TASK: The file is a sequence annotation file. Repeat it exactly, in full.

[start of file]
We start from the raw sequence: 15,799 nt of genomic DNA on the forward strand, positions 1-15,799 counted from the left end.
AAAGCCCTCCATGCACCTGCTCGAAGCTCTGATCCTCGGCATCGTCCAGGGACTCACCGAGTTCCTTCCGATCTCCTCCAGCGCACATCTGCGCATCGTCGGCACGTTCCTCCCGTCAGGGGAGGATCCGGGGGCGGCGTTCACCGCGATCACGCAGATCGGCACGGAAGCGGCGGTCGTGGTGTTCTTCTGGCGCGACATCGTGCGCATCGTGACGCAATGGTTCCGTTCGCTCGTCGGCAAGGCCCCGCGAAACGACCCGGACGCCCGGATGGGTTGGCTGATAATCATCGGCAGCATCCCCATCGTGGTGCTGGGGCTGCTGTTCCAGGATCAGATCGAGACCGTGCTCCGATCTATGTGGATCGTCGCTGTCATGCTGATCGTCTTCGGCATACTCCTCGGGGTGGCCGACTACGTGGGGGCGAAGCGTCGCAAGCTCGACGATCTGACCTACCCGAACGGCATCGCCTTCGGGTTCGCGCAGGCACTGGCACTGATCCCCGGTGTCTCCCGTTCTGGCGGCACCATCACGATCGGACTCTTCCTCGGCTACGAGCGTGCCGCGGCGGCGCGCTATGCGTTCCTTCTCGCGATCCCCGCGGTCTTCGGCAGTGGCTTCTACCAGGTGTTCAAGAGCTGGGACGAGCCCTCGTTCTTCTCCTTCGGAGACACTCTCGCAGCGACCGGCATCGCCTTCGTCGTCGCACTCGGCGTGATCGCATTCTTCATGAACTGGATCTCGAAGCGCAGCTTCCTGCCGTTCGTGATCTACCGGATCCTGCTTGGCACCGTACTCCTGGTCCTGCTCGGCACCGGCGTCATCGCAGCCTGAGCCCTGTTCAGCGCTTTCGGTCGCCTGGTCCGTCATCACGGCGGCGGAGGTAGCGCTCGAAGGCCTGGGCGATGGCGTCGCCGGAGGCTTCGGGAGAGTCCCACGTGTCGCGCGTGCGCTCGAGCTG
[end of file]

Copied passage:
We start from the raw sequence: 15,799 nt of genomic DNA on the forward strand, positions 1-15,799 counted from the left end.
AAAGCCCTCCATGCACCTGCTCGAAGCTCTGATCCTCGGCATCGTCCAGGGACTCACCGAGTTCCTTCCGATCTCCTCCAGCGCACATCTGCGCATCGTCGGCACGTTCCTCCCGTCAGGGGAGGATCCGGGGGCGGCGTTCACCGCGATCACGCAGATCGGCACGGAAGCGGCGGTCGTGGTGTTCTTCTGGCGCGACATCGTGCGCATCGTGACGCAATGGTTCCGTTCGCTCGTCGGCAAGGCCCCGCGAAACGACCCGGACGCCCGGATGGGTTGGCTGATAATCATCGGCAGCATCCCCATCGTGGTGCTGGGGCTGCTGTTCCAGGATCAGATCGAGACCGTGCTCCGATCTATGTGGATCGTCGCTGTCATGCTGATCGTCTTCGGCATACTCCTCGGGGTGGCCGACTACGTGGGGGCGAAGCGTCGCAAGCTCGACGATCTGACCTACCCGAACGGCATCGCCTTCGGGTTCGCGCAGGCACTGGCACTGATCCCCGGTGTCTCCCGTTCTGGCGGCACCATCACGATCGGACTCTTCCTCGGCTACGAGCGTGCCGCGGCGGCGCGCTATGCGTTCCTTCTCGCGATCCCCGCGGTCTTCGGCAGTGGCTTCTACCAGGTGTTCAAGAGCTGGGACGAGCCCTCGTTCTTCTCCTTCGGAGACACTCTCGCAGCGACCGGCATCGCCTTCGTCGTCGCACTCGGCGTGATCGCATTCTTCATGAACTGGATCTCGAAGCGCAGCTTCCTGCCGTTCGTGATCTACCGGATCCTGCTTGGCACCGTACTCCTGGTCCTGCTCGGCACCGGCGTCATCGCAGCCTGAGCCCTGTTCAGCGCTTTCGGTCGCCTGGTCCGTCATCACGGCGGCGGAGGTAGCGCTCGAAGGCCTGGGCGATGGCGTCGCCGGAGGCTTCGGGAGAGTCCCACGTGTCGCGCGTGCGCTCGAGCTG